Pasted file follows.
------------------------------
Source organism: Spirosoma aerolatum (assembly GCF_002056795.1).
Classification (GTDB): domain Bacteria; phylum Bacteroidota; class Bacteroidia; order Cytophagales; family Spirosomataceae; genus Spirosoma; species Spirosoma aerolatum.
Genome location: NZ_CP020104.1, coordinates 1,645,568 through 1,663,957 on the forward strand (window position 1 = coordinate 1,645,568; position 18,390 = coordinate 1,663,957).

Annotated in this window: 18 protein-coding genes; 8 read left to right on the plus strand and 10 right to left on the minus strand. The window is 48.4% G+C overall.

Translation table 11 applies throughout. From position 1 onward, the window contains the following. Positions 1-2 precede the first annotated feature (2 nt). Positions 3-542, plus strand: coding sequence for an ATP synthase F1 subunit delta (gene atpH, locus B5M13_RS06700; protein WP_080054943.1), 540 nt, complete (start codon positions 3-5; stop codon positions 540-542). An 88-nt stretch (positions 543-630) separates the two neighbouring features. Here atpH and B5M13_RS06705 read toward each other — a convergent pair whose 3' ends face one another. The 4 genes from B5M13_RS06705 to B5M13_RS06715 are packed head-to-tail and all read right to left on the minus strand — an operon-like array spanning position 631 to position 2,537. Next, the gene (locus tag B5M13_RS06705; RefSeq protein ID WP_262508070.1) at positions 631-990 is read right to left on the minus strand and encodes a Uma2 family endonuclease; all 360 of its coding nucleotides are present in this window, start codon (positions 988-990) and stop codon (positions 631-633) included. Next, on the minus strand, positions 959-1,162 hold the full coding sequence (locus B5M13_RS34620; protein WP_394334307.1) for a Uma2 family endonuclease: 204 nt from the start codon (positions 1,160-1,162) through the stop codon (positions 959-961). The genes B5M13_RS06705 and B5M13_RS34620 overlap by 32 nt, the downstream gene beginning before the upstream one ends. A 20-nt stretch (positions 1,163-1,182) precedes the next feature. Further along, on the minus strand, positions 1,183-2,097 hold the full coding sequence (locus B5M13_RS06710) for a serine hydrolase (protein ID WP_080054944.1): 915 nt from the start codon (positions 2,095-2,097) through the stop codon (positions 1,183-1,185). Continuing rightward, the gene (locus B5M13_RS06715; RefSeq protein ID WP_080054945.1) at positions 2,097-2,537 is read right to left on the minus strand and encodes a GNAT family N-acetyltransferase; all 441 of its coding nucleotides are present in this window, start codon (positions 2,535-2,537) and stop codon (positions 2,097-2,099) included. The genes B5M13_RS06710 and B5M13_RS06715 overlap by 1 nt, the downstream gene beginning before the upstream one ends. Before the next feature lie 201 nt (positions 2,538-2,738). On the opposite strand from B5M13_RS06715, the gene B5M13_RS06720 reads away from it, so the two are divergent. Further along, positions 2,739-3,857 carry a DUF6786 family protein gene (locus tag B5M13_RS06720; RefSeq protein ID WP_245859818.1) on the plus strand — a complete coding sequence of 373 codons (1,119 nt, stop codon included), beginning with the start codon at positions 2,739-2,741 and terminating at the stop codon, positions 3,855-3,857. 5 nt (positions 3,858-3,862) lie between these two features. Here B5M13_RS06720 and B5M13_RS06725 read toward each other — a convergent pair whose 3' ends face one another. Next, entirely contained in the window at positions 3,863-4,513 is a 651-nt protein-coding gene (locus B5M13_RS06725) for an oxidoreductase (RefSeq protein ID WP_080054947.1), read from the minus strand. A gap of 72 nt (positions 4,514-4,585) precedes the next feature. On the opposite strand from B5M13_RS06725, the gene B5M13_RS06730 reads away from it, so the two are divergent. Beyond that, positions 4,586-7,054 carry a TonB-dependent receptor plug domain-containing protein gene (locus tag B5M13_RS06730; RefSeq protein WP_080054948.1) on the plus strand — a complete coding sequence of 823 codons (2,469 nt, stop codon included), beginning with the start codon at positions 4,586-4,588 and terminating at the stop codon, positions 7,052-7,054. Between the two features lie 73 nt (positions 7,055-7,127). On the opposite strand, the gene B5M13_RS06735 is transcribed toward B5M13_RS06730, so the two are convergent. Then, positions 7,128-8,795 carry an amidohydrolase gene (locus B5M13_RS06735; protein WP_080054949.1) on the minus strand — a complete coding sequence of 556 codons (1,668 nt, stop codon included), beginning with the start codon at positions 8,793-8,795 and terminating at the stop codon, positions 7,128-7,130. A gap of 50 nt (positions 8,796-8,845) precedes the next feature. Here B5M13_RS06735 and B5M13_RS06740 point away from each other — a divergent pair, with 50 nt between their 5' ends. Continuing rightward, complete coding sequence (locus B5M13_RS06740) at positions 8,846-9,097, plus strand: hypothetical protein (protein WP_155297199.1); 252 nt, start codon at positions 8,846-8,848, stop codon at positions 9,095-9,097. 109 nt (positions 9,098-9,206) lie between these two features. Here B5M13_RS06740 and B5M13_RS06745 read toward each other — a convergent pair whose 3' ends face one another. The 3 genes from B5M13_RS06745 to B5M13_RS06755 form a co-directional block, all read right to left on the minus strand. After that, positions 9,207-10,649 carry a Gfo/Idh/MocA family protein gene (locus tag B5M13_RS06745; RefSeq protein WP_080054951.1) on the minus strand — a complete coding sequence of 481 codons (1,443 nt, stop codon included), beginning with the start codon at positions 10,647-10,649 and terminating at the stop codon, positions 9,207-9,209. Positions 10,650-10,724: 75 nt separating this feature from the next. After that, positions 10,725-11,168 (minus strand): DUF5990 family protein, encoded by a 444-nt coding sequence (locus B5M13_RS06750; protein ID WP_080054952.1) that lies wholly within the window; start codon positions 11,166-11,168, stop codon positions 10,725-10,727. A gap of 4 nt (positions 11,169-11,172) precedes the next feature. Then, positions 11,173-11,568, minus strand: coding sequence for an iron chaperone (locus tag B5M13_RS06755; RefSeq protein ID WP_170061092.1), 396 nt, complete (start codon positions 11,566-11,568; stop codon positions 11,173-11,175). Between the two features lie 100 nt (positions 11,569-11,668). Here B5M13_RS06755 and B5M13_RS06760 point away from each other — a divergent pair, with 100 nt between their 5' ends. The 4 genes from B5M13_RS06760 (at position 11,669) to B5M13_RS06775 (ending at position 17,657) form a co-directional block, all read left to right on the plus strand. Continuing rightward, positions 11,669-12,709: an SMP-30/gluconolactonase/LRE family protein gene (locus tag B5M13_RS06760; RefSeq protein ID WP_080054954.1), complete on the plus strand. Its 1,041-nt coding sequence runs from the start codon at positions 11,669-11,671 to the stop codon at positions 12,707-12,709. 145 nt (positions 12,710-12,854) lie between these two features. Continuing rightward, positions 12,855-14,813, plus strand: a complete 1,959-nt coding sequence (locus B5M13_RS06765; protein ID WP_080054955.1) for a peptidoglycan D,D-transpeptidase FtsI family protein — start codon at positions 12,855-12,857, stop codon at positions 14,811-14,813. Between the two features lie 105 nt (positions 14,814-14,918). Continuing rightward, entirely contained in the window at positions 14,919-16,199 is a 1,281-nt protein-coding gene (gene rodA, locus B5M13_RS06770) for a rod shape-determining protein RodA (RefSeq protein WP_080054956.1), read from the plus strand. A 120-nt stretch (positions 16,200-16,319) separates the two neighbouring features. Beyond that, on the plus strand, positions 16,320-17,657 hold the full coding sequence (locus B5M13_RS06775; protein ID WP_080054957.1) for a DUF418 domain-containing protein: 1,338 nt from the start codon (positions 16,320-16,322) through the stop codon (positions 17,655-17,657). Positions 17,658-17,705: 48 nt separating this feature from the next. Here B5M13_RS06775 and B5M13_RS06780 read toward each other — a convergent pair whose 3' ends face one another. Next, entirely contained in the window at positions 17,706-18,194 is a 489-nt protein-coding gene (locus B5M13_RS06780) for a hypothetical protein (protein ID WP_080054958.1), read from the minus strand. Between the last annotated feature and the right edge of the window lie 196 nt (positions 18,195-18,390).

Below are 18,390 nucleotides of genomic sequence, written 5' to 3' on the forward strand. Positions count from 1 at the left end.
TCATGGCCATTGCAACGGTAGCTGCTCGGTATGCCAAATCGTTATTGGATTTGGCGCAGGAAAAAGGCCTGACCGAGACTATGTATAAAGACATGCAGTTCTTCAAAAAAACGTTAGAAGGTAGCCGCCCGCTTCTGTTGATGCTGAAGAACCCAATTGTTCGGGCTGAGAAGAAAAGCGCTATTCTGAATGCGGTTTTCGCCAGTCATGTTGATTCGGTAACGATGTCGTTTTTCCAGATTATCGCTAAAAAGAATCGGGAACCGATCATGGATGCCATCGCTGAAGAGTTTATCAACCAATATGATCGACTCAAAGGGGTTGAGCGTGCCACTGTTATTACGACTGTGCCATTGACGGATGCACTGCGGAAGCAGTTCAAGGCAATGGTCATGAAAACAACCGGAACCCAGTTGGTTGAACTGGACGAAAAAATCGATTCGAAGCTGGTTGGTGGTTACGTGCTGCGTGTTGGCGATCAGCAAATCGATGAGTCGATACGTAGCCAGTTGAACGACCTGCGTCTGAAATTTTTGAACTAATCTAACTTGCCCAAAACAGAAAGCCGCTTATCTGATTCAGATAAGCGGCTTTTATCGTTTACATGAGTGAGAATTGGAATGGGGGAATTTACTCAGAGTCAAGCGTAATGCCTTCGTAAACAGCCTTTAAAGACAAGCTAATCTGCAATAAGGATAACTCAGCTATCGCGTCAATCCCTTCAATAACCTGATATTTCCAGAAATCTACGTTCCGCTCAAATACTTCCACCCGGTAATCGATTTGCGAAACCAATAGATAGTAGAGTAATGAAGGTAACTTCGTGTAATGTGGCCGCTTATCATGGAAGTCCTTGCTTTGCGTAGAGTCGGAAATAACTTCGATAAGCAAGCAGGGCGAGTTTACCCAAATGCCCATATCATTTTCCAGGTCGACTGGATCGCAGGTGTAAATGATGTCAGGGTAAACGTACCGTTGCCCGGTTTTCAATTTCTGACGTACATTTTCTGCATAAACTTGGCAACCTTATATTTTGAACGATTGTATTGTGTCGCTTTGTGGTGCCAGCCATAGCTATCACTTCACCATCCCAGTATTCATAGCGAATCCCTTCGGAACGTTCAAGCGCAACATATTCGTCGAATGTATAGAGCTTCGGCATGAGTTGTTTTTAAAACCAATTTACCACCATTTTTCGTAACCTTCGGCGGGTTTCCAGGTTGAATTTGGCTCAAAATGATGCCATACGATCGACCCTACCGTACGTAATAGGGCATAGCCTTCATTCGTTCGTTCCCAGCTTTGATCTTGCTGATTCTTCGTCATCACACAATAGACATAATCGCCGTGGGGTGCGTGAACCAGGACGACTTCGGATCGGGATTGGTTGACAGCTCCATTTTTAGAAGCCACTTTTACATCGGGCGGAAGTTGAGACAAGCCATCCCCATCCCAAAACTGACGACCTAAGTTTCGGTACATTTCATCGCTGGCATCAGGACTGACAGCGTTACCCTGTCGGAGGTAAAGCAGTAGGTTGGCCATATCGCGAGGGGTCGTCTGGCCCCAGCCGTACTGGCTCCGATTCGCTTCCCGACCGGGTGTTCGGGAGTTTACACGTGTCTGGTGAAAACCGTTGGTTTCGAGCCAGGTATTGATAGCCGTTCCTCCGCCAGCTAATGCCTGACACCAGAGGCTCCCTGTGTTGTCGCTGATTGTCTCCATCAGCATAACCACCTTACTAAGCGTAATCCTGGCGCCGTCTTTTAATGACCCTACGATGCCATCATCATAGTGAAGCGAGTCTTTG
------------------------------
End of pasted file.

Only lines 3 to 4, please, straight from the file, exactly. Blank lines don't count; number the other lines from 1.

Genome location: NZ_CP020104.1, coordinates 1,645,568 through 1,663,957 on the forward strand (window position 1 = coordinate 1,645,568; position 18,390 = coordinate 1,663,957).

Annotated in this window: 18 protein-coding genes; 8 read left to right on the plus strand and 10 right to left on the minus strand. The window is 48.4% G+C overall.